Yes it is not surprise as he is a professor in JNU.
Prof Manoj writes in today’s ET “The world is contracting in real terms and it is time to read John Maynard Keynes not Milton Friedman.”
But he forgets to read what Prof F A Hayek and others have said for example Mr DICK ARMEY wrote in a recent article in WSJ:
"In the long run, we are all dead," John Maynard Keynes once quipped. An influential British economist, Keynes used the line to dodge the problematic long-term implications of his policy proposals. His analysis of the Great Depression redefined economics in the 1930s and asserted that increased government spending during a downturn could revive the economy.
President Barack Obama and congressional Democrats (very few of whom likely have read Keynes's 1936 book "The General Theory of Employment, Interest and Money") have dug up the dead economist's convenient justification for deficit spending in defense of their bloated stimulus legislation. But none ask the most important question: Was Keynes right?
According to Nobel economist Friedrich Hayek, a contemporary of Keynes and perhaps his greatest critic, Keynes "was guided by one central idea . . . that general employment was always positively correlated with the aggregate demand for consumer goods." Keynes argued that government should intervene in the economy to maintain aggregate demand and full employment, with the goal of smoothing out business cycles. During recessions, he asserted, government should borrow money and spend it.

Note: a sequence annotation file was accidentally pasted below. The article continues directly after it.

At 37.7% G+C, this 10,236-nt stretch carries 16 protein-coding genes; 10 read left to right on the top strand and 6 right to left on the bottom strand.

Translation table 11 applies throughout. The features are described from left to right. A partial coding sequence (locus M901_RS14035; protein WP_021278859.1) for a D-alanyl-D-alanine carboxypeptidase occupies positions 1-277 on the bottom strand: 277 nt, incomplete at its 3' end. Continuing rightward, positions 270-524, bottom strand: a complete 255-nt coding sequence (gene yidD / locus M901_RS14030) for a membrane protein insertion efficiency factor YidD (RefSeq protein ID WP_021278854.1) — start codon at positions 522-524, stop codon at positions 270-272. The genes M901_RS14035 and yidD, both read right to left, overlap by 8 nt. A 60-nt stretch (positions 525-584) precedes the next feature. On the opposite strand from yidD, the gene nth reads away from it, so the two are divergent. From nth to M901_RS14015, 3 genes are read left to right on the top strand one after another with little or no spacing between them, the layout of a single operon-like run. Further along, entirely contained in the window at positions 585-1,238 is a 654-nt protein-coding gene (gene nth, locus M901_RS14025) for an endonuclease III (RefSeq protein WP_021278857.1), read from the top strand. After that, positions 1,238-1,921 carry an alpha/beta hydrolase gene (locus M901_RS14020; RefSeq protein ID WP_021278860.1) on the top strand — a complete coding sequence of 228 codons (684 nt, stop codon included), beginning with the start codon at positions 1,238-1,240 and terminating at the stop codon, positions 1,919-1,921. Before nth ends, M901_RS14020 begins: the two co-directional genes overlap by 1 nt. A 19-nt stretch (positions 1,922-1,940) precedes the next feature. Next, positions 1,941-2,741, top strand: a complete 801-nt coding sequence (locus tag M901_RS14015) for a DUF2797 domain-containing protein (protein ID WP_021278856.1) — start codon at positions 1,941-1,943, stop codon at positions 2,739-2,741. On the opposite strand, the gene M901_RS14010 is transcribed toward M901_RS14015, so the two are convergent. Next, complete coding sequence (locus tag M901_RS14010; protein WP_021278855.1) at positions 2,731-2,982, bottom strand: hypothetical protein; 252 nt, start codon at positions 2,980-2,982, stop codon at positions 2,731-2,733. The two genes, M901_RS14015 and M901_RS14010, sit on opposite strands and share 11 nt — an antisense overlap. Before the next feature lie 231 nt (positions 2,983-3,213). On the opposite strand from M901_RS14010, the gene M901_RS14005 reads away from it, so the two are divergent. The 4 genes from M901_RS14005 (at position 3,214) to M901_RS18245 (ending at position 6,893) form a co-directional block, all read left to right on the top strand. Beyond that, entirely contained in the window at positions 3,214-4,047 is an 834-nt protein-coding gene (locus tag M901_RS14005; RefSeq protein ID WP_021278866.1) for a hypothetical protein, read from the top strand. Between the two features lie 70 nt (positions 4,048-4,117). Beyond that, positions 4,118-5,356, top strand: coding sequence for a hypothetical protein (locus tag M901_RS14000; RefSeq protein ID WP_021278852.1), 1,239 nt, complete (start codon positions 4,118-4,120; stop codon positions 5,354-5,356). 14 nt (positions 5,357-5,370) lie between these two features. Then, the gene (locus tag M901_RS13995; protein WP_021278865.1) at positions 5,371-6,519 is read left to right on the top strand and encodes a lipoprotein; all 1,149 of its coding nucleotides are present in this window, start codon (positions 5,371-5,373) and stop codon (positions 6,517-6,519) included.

Keynes's thinking was a decisive departure from classical economics, because arbitrary "macro" constructs like aggregate demand had no basis in the microeconomic science of human action. As Hayek observed, "some of the most orthodox disciples of Keynes appear consistently to have thrown overboard all the traditional theory of price determination and of distribution, all that used to be the backbone of economic theory, and in consequence, in my opinion, to have ceased to understand any economics."
A father of public choice economics, Nobel laureate James Buchanan, argues that the great flaw in Keynesianism is that it ignores the obvious, self-interested incentives of government actors implementing fiscal policy and creates intellectual cover for what would otherwise be viewed as self-serving and irresponsible behavior by politicians. It is also very difficult to turn off the spigot in better economic times, and Keynes blithely ignored the long-term effects of financing an expanded deficit."